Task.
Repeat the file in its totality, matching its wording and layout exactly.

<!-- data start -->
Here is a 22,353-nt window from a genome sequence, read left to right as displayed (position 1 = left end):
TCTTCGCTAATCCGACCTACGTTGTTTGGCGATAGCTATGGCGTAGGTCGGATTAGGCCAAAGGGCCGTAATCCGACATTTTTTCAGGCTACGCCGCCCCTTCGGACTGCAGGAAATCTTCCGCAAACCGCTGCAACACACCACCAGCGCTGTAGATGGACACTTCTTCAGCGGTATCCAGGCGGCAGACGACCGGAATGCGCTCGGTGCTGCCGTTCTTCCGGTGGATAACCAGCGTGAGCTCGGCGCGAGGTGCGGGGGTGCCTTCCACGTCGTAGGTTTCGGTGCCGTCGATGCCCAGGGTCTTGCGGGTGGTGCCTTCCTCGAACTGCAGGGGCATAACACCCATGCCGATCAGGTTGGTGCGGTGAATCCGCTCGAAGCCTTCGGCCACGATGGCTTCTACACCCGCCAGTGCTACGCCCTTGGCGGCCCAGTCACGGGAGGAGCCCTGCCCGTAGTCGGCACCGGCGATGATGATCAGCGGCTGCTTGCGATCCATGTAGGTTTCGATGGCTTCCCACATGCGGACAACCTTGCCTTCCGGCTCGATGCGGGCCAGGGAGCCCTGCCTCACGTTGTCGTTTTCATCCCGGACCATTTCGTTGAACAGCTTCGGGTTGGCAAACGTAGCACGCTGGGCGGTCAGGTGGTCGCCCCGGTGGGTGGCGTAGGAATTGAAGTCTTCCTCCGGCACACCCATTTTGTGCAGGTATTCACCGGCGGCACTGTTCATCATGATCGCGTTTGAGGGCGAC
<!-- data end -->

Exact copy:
Here is a 22,353-nt window from a genome sequence, read left to right as displayed (position 1 = left end):
TCTTCGCTAATCCGACCTACGTTGTTTGGCGATAGCTATGGCGTAGGTCGGATTAGGCCAAAGGGCCGTAATCCGACATTTTTTCAGGCTACGCCGCCCCTTCGGACTGCAGGAAATCTTCCGCAAACCGCTGCAACACACCACCAGCGCTGTAGATGGACACTTCTTCAGCGGTATCCAGGCGGCAGACGACCGGAATGCGCTCGGTGCTGCCGTTCTTCCGGTGGATAACCAGCGTGAGCTCGGCGCGAGGTGCGGGGGTGCCTTCCACGTCGTAGGTTTCGGTGCCGTCGATGCCCAGGGTCTTGCGGGTGGTGCCTTCCTCGAACTGCAGGGGCATAACACCCATGCCGATCAGGTTGGTGCGGTGAATCCGCTCGAAGCCTTCGGCCACGATGGCTTCTACACCCGCCAGTGCTACGCCCTTGGCGGCCCAGTCACGGGAGGAGCCCTGCCCGTAGTCGGCACCGGCGATGATGATCAGCGGCTGCTTGCGATCCATGTAGGTTTCGATGGCTTCCCACATGCGGACAACCTTGCCTTCCGGCTCGATGCGGGCCAGGGAGCCCTGCCTCACGTTGTCGTTTTCATCCCGGACCATTTCGTTGAACAGCTTCGGGTTGGCAAACGTAGCACGCTGGGCGGTCAGGTGGTCGCCCCGGTGGGTGGCGTAGGAATTGAAGTCTTCCTCCGGCACACCCATTTTGTGCAGGTATTCACCGGCGGCACTGTTCATCATGATCGCGTTTGAGGGCGAC